SALT LAKE CITY (ABC4) – The last few years have hit the world hard, first with COVID-19, then with monkeypox. While COVID-19 is still often discussed, monkeypox has lost much of the attention it originally garnered.

So, what happened? 

Monkeypox is a viral zoonosis (a virus transmitted to humans from animals) with symptoms similar to smallpox, though less severe. Like smallpox, monkeypox is transmitted through close contact. However, monkeypox is primarily skin-on-skin contact, often hitting the gay men’s community the hardest. 

“When I first heard about [monkeypox], I was scared. After going through the pandemic, I was afraid we were about to have another one,” Austin Slade Perry, a member of the LGBTQ+ community, said. 

According to the WHO, monkeypox was first identified in 1970 in the Democratic Republic of Congo in a 9-month-old boy in a region where smallpox had been eliminated in 1968. Since then, most monkeypox cases have been found in rural rainforest regions of the Congo Basin. More recently, there has been a slight rise in cases outside of Africa with multiple cases of monkeypox diagnosed in May 2022.  

Perry didn’t take any chances. He got the vaccine during an early vaccine campaign. A few weeks later, he got his second shot.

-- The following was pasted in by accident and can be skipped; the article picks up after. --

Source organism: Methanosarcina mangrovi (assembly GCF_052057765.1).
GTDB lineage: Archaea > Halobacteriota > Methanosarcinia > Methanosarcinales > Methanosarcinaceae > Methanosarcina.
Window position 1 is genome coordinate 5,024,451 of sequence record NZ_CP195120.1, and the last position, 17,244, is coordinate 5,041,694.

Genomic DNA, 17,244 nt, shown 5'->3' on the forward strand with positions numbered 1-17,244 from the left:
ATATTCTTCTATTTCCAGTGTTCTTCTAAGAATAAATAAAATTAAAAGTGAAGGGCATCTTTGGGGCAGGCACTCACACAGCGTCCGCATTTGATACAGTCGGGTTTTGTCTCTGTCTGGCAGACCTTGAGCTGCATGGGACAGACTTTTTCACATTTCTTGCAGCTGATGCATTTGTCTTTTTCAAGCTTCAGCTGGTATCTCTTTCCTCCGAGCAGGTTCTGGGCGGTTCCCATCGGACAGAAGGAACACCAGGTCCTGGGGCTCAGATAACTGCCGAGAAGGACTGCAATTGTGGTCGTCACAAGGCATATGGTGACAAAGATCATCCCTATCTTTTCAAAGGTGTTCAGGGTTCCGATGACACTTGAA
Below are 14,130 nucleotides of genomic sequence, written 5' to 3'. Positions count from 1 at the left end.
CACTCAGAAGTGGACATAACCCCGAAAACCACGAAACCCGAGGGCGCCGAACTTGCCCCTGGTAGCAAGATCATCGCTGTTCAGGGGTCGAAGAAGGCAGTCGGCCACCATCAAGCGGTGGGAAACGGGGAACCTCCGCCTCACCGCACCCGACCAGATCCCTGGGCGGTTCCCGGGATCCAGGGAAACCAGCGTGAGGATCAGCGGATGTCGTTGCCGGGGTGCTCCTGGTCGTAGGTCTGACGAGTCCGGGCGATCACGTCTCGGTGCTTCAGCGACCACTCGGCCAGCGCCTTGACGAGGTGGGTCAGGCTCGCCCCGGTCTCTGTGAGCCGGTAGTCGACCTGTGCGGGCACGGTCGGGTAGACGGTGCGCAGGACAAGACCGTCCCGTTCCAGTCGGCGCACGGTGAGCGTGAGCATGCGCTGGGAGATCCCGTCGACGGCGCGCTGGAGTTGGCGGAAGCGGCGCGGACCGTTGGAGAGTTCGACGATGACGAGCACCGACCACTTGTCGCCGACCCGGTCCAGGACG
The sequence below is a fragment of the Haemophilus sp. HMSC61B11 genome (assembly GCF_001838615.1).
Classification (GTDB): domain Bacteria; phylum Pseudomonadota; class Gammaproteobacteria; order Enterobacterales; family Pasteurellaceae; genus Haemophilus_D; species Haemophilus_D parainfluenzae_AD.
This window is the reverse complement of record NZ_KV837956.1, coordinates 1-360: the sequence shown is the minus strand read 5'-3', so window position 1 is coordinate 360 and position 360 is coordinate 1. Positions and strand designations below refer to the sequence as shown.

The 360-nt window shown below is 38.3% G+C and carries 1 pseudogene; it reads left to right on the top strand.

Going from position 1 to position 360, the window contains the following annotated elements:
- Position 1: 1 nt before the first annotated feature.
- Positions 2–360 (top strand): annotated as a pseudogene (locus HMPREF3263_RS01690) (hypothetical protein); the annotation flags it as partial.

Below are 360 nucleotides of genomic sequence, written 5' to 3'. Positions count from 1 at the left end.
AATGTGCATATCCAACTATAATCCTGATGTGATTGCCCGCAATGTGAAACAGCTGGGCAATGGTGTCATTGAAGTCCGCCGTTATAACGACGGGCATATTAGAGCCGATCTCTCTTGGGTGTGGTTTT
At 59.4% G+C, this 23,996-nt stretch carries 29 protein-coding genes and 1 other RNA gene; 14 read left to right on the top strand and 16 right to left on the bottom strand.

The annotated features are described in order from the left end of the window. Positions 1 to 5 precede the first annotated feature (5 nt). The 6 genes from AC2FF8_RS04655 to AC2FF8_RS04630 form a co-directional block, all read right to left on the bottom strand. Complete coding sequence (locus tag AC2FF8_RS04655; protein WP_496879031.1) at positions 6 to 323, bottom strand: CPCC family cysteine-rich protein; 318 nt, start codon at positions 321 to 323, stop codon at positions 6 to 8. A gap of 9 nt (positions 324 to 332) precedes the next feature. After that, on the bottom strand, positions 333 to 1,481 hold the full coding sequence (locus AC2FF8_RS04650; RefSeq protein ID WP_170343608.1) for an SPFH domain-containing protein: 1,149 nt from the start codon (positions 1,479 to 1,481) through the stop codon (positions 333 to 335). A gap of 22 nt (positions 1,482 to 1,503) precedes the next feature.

“[The vaccine campaign] was earlier than almost all other U.S. cities with more vaccines per capita for our high-risk demographic,” Michael Sanders, LGBTQ+ Activist, said. 

Sanders worked with the Salt Lake County Health Department to launch the campaign, receiving an award from the Health Department for this initiative from the County Mayor and the Director of the Department of Health for “the most successful campaign of any type in the history of the Health Department.” 

“The response was an overwhelming success, and we believe we stopped the virus dead in its tracks before it had a chance to take hold and spread in both the gay men’s community as well as jump over to any other demographic. This is why you don’t hear much about the virus. We beat it!” Sanders said. 

Since writing this article, according to the Utah Department of Health, as of May 2022, 190 confirmed and probable cases of monkeypox have been reported in Utah.

  • Central Utah: 1
  • Davis County: 16
  • Salt Lake County: 136
  • Summit County: 2
  • Tooele County: 2
  • Tri-County: 1
  • Utah County: 22
  • Weber/Morgan: 10

Total number of people who have received a vaccine: 4,348

According to the Centers for Disease Control and Prevention (CDC), monkeypox symptoms usually start within three weeks of exposure to the virus. Symptoms include: 

  • The rash will go through several stages, including scabs, before healing.
  • The rash can initially look like pimples or blisters and may be painful or itchy.

Other symptoms of monkeypox can include:

  • Fever
  • Chills
  • Swollen lymph nodes
  • Exhaustion
  • Muscle aches and backache
  • Headache
  • Respiratory symptoms (e.g. sore throat, nasal congestion, or cough)

The CDC urges individuals to speak with their healthcare provider if they feel they’re at risk for the virus or may have become infected. 

“For those of you who are able to get vaccinated but haven’t done it yet, I strongly encourage you to do so,” Perry said.